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Chion Wolf / WNPR

Dr. Gail Christopher has been a crusader for better health outcomes in America, championing an idea that “place matters,” finding that the way people live in some communities puts them at a much higher risk for disease. 

Ryan Caron King / WNPR

The streets of New Haven sport a colorful slate of cyclists, from college students getting to class, to city residents opting to bike to work over public transit. 

Paul Van Der Woof / Flickr Creative Commons

The Tragedy of the Commons follows the theory that people can't be trusted to take care of common property without degrading it or taking more than their fair share of resources. This idea was popularized by William Forster Lloyd, who published a pamphlet in 1833 using cow herders to prove that people couldn't be trusted to share our common resources wisely. He believed property should be owned privately.

Lori Mack / WNPR

Community members and organizations gathered for a meeting at the Consulate of Ecuador in New Haven on Monday night to discuss relief efforts following the country's 7.8 magnitude earthquake. 

Ryan Caron King / WNPR

The top federal prosecutor for Connecticut is holding a meeting this week with Muslim and Sikh community leaders to discuss issues of concern to their communities. 

Tom Berry

Later this month, Yale Cabaret will cast its spotlight on a unique "troupe" of New Haven performers: veterans and refugees who experienced the wars in Iraq and Afghanistan from very different places. This hour, we hear their stories and learn about their play "Voices from the Long War." 

Lori Mack

According to the Connecticut Coalition to End Homelessness, there were nearly 11,000 people who experienced homelessness in Connecticut last year. Multiple organizations spend countless hours trying to make a difference -- and now, in New Haven, there’s a new program with a slightly different approach. 

Uncle Goose / Flickr

A transcript of this show is available here.

It's hard to think about language as being endangered or replaceable. But as our culture and means of communication evolve, certain languages find their utility in decline. Braille and sign language are in just such a predicament.

Chion Wolf / WNPR

This hour, Kristina Newman-Scott sits down with us for the first time since becoming Connecticut's director of culture in 2015. We find out how things are going in her new position, and take your questions about local arts and culture.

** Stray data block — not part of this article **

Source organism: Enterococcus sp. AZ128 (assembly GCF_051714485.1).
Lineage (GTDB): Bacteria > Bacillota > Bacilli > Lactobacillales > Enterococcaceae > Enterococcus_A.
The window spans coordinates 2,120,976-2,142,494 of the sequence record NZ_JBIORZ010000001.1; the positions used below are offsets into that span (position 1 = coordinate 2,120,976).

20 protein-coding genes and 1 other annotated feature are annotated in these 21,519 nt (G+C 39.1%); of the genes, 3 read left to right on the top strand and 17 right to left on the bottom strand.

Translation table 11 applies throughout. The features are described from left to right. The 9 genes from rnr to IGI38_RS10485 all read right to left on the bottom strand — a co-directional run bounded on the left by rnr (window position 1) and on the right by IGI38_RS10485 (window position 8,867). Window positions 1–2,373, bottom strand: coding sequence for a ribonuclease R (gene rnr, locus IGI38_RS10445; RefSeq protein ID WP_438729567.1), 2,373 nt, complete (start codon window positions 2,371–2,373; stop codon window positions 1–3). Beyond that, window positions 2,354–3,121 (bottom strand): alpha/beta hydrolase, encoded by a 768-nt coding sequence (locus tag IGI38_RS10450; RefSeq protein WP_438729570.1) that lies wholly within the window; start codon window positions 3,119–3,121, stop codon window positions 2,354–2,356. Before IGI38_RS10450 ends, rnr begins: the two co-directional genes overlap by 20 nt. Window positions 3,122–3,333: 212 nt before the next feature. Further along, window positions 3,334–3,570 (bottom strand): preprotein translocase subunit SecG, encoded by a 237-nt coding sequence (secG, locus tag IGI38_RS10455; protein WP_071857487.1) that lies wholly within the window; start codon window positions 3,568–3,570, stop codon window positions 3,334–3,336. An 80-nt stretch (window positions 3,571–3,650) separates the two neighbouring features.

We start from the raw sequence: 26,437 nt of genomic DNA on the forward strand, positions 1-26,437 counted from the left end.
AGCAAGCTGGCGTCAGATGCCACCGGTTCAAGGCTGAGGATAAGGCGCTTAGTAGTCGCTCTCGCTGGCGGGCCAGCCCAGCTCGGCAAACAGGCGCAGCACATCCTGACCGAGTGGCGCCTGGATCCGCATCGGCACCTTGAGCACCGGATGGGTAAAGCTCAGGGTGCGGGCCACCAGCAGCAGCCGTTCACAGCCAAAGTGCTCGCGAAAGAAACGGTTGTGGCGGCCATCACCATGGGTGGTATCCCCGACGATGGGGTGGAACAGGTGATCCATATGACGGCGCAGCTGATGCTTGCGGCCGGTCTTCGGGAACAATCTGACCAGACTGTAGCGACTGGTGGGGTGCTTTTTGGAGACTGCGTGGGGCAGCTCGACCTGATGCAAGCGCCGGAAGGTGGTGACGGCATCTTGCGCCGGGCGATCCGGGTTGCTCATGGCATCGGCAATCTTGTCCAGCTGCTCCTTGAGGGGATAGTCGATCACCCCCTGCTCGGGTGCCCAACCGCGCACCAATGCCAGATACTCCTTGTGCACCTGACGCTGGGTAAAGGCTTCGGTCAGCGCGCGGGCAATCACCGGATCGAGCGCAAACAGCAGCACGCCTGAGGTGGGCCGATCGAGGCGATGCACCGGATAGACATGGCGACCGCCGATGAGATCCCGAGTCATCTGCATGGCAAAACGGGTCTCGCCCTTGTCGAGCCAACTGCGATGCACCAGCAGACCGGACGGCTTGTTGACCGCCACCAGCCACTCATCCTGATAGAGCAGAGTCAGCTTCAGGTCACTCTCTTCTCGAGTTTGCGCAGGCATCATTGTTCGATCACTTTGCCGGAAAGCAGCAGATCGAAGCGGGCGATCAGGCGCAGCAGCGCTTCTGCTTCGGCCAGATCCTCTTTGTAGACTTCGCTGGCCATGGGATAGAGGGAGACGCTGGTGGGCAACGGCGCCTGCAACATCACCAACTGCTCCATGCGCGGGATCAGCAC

Police Leaders Call To Curb Deadly Force

Feb 17, 2016

A consortium of police officers and researchers is promoting a plan to prevent so-called “lawful but awful” fatal shootings involving law enforcement. The Police Executive Research Forum (PERF) has 30 recommendations for curtailing excessive force in the line of duty, from not shooting at vehicles to abandoning the “21-foot rule.”

The recommendations are contentious in many police departments. Denver Police Chief Robert White, a PERF board member, talks with Here & Now’s Robin Young about the recommendations and shifting police tactics.

Last year, an Iranian economist named Mohammad Mehdi Behkish was extremely optimistic about prospects for a nuclear deal that would end many economic sanctions on his country.

"Personally, I would say it can't be that there would not be a deal," he told me when I met him in Tehran.

The alternative, he said, was disaster.

Behkish leads Iran's International Chamber of Commerce. When I met him again this month in his Tehran office, he sounded even more optimistic.

In a cavernous auditorium in the state’s largest prison, a group of about a dozen men serving life or lengthy sentences for homicide or other violent crimes take their seats in a circle with a mother who has suffered the loss of two murdered sons. Some of the inmates seem nervous, shifting in their seats, staring down at the floor.

Harriet Jones / WNPR

Hundreds of people gathered in downtown New London Thursday night in a vigil aimed at drawing attention to the recent epidemic of heroin overdoses. 

Chion Wolf / WNPR

For his latest book, Michael Robinson journeyed to the mountains of East Africa with a particular mission in mind: to search for explorer Henry Morton Stanley's so-called "white tribe." This hour, Robinson talks about his experience, and how it helped inform The Lost White Tribe: Explorers, Scientists, and the Theory that Changed a Continent

Sam Cox / Creative Commons

The Michigan Civil Rights Commission announced it will hold hearings to see whether discrimination played a role in the handling of Flint’s water crisis. The decision came early last week, amid allegations of environmental racism against the city’s largely black community.

This hour -- from Flint, Michigan to New Haven, Connecticut -- we learn about the environmental justice issues affecting America's low-income communities of color. 

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